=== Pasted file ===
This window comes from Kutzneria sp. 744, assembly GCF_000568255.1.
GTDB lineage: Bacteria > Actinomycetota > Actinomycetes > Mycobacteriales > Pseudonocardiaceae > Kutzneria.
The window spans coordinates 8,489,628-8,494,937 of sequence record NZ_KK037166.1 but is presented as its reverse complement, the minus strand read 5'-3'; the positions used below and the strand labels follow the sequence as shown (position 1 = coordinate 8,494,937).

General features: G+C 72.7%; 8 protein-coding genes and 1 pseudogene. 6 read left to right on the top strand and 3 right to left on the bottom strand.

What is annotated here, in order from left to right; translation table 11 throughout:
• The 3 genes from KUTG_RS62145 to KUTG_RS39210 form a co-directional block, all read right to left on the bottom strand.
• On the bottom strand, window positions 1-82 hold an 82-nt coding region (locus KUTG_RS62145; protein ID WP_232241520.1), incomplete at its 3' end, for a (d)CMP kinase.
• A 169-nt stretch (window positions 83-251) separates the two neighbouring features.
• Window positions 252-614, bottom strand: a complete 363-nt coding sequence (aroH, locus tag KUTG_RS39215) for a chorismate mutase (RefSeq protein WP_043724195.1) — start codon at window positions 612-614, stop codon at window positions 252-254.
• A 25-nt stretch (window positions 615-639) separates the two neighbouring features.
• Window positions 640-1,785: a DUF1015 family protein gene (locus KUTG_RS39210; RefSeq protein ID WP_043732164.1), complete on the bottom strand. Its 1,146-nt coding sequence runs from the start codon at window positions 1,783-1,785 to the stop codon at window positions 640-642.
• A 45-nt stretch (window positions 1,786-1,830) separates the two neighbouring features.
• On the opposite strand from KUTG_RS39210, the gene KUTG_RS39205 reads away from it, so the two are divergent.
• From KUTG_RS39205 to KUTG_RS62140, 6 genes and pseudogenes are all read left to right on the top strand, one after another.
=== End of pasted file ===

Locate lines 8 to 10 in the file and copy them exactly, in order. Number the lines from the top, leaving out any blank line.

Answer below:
• A 169-nt stretch (window positions 83-251) separates the two neighbouring features.
• Window positions 252-614, bottom strand: a complete 363-nt coding sequence (aroH, locus tag KUTG_RS39215) for a chorismate mutase (RefSeq protein WP_043724195.1) — start codon at window positions 612-614, stop codon at window positions 252-254.
• A 25-nt stretch (window positions 615-639) separates the two neighbouring features.